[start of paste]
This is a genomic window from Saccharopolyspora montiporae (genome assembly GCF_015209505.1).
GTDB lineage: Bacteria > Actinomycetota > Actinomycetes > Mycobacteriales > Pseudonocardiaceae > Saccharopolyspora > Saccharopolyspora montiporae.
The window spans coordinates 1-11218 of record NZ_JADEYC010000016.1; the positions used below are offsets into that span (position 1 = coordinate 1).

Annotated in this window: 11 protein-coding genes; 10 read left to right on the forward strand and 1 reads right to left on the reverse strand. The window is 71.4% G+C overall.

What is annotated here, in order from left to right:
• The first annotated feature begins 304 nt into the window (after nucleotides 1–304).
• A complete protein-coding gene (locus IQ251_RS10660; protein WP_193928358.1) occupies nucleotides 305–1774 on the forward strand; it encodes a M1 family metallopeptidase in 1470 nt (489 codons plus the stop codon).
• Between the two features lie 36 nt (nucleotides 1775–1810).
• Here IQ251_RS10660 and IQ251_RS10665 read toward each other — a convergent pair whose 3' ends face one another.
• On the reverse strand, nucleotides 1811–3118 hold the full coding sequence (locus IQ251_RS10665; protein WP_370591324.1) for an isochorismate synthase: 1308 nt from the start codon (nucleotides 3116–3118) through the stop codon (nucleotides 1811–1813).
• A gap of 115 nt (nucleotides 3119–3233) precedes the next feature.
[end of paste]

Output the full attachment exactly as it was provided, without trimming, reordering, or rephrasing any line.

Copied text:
This is a genomic window from Saccharopolyspora montiporae (genome assembly GCF_015209505.1).
GTDB lineage: Bacteria > Actinomycetota > Actinomycetes > Mycobacteriales > Pseudonocardiaceae > Saccharopolyspora > Saccharopolyspora montiporae.
The window spans coordinates 1-11218 of record NZ_JADEYC010000016.1; the positions used below are offsets into that span (position 1 = coordinate 1).

Annotated in this window: 11 protein-coding genes; 10 read left to right on the forward strand and 1 reads right to left on the reverse strand. The window is 71.4% G+C overall.

What is annotated here, in order from left to right:
• The first annotated feature begins 304 nt into the window (after nucleotides 1–304).
• A complete protein-coding gene (locus IQ251_RS10660; protein WP_193928358.1) occupies nucleotides 305–1774 on the forward strand; it encodes a M1 family metallopeptidase in 1470 nt (489 codons plus the stop codon).
• Between the two features lie 36 nt (nucleotides 1775–1810).
• Here IQ251_RS10660 and IQ251_RS10665 read toward each other — a convergent pair whose 3' ends face one another.
• On the reverse strand, nucleotides 1811–3118 hold the full coding sequence (locus IQ251_RS10665; protein WP_370591324.1) for an isochorismate synthase: 1308 nt from the start codon (nucleotides 3116–3118) through the stop codon (nucleotides 1811–1813).
• A gap of 115 nt (nucleotides 3119–3233) precedes the next feature.